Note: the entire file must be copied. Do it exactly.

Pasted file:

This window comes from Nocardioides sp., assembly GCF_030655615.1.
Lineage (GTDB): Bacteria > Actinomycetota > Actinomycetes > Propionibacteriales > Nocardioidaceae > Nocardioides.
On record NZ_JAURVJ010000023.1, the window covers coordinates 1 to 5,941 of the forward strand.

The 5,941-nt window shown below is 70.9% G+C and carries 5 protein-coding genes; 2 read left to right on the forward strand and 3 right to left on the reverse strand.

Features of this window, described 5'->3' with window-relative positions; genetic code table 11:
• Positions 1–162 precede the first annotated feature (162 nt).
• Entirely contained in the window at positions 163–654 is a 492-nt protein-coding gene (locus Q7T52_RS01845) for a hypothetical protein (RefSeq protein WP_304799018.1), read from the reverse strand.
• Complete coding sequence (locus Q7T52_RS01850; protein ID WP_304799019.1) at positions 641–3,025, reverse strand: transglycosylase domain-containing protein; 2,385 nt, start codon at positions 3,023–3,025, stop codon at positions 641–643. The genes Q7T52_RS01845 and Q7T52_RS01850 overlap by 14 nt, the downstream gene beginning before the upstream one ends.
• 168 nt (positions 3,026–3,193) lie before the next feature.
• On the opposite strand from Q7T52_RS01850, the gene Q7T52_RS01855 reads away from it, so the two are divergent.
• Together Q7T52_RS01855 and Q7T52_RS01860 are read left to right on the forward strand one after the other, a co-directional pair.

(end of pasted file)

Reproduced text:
This window comes from Nocardioides sp., assembly GCF_030655615.1.
Lineage (GTDB): Bacteria > Actinomycetota > Actinomycetes > Propionibacteriales > Nocardioidaceae > Nocardioides.
On record NZ_JAURVJ010000023.1, the window covers coordinates 1 to 5,941 of the forward strand.

The 5,941-nt window shown below is 70.9% G+C and carries 5 protein-coding genes; 2 read left to right on the forward strand and 3 right to left on the reverse strand.

Features of this window, described 5'->3' with window-relative positions; genetic code table 11:
• Positions 1–162 precede the first annotated feature (162 nt).
• Entirely contained in the window at positions 163–654 is a 492-nt protein-coding gene (locus Q7T52_RS01845) for a hypothetical protein (RefSeq protein WP_304799018.1), read from the reverse strand.
• Complete coding sequence (locus Q7T52_RS01850; protein ID WP_304799019.1) at positions 641–3,025, reverse strand: transglycosylase domain-containing protein; 2,385 nt, start codon at positions 3,023–3,025, stop codon at positions 641–643. The genes Q7T52_RS01845 and Q7T52_RS01850 overlap by 14 nt, the downstream gene beginning before the upstream one ends.
• 168 nt (positions 3,026–3,193) lie before the next feature.
• On the opposite strand from Q7T52_RS01850, the gene Q7T52_RS01855 reads away from it, so the two are divergent.
• Together Q7T52_RS01855 and Q7T52_RS01860 are read left to right on the forward strand one after the other, a co-directional pair.